The narrative that links the migrant rights movements with the formation of multiculturalism is now well known. There is still much to debate on the centrality of social justice in multicultural discourse and the dynamic versus static view of cultural representation.
In this seminar I aim to revisit some of the reflections by founding figures in Australian multiculturalism with the purpose of examining the cultural horizons that framed their motivation and aspiration.
It is my contention that among many of these figures there was not only a desire to see a more just society in which the welfare service, political rights and economic opportunities for migrants were developed in a more responsive manner or what we may call activist multiculturalism, but there was an implicit worldview that was not only focused on securing more rights for minorities and gaining support of marginalized ethno-specific communities, but also committed to a wider sense of diversity. This seminar will explore the aesthetic dimensions that relate to the rather vague and often abstract sentiments that were expressed toward cultural diversity, but were also expressive in the deeper forms of solidarity that emerged in the founding moments of multiculturalism.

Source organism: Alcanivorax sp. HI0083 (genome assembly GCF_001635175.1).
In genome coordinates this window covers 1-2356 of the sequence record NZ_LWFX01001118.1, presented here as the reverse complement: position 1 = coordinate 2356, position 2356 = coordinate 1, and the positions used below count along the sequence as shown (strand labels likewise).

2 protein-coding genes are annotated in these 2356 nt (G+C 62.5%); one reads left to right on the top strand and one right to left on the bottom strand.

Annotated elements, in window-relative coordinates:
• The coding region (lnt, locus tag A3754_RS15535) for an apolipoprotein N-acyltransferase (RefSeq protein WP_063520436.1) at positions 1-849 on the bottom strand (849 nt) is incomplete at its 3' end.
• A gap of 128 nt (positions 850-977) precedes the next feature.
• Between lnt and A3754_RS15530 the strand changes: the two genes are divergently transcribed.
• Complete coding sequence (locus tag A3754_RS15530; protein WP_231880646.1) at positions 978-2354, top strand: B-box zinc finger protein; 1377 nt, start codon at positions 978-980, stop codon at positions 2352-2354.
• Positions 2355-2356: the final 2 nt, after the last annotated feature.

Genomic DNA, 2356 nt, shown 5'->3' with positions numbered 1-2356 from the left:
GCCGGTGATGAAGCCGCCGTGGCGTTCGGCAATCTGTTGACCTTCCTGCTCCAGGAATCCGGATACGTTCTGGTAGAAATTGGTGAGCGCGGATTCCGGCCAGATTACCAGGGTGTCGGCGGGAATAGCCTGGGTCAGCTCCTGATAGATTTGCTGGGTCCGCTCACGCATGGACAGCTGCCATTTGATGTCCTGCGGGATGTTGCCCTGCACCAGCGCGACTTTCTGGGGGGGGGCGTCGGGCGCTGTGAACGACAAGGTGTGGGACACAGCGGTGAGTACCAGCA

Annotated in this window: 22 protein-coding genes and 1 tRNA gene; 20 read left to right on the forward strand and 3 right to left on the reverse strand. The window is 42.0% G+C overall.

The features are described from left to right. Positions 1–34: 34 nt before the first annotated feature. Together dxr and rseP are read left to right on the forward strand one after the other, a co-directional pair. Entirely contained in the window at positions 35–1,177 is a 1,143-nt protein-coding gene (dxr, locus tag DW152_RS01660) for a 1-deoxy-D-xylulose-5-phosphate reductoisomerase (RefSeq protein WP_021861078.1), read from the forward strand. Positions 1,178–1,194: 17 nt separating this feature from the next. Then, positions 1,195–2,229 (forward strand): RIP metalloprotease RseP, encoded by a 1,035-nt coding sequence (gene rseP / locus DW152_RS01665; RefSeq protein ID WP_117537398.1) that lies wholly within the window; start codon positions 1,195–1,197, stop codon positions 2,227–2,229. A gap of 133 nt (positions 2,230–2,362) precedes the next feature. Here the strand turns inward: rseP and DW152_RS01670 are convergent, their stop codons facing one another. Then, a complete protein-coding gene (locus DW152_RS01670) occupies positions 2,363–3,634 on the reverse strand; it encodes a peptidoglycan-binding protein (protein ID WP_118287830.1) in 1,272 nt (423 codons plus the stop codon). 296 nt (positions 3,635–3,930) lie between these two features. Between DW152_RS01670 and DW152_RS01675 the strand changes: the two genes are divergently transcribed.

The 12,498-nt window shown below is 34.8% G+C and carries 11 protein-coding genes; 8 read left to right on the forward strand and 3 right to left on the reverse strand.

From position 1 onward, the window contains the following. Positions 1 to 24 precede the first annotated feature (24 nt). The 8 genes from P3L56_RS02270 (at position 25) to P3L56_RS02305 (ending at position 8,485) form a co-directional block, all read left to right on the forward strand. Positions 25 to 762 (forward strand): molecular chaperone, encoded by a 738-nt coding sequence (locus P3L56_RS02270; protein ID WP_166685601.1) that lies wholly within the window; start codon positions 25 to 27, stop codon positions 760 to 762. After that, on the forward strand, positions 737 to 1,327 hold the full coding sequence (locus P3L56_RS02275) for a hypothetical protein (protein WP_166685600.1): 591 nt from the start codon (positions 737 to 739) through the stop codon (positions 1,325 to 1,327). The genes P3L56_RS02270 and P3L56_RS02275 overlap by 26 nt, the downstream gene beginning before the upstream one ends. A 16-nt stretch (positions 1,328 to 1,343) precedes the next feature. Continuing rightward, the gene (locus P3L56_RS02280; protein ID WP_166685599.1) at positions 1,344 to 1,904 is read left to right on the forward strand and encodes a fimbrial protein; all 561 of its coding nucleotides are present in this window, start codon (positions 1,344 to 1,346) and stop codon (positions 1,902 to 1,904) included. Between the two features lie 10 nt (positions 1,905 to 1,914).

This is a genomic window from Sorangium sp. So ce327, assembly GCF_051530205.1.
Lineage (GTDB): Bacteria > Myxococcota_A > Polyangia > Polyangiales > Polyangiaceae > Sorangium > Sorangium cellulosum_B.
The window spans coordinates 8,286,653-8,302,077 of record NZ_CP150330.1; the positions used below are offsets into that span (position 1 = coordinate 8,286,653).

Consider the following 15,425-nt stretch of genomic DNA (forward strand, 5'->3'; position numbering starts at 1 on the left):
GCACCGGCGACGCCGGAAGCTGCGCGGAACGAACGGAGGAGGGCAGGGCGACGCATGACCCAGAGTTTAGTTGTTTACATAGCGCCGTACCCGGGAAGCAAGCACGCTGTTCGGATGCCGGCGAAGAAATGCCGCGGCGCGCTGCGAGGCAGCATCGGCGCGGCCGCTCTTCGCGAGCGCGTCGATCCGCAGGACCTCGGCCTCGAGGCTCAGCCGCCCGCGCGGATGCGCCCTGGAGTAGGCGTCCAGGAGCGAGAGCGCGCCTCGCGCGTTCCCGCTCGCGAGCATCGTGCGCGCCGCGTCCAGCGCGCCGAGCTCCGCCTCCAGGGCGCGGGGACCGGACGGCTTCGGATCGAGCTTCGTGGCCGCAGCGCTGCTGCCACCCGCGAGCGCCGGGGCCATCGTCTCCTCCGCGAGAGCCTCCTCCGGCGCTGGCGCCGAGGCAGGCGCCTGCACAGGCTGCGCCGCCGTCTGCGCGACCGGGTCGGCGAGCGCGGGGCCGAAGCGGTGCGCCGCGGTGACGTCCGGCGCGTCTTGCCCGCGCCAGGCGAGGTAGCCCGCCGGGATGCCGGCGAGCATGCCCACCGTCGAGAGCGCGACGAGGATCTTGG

Nikos Papastergiadis is Professor at the School of Culture and Communication at the University of Melbourne. He studied at the University of Melbourne and University of Cambridge. Prior to returning to the University of Melbourne he was a lecturer at the University of Manchester. His current research focuses on the investigation of the historical transformation of contemporary art and cultural institutions by digital technology. His publications include Modernity as Exile (1993), Dialogues in the Diaspora (1998), The Turbulence of Migration (2000), Metaphor and Tension (2004), Spatial Aesthetics: Art Place and the Everyday (2006), Cosmopolitanism and Culture, (2012) as well as being the author of numerous essays which have been translated into over a dozen languages and appeared in major catalogues such as the Sydney, Liverpool, Istanbul, Gwanju, Taipei, Thessaloniki and Lyon Biennales.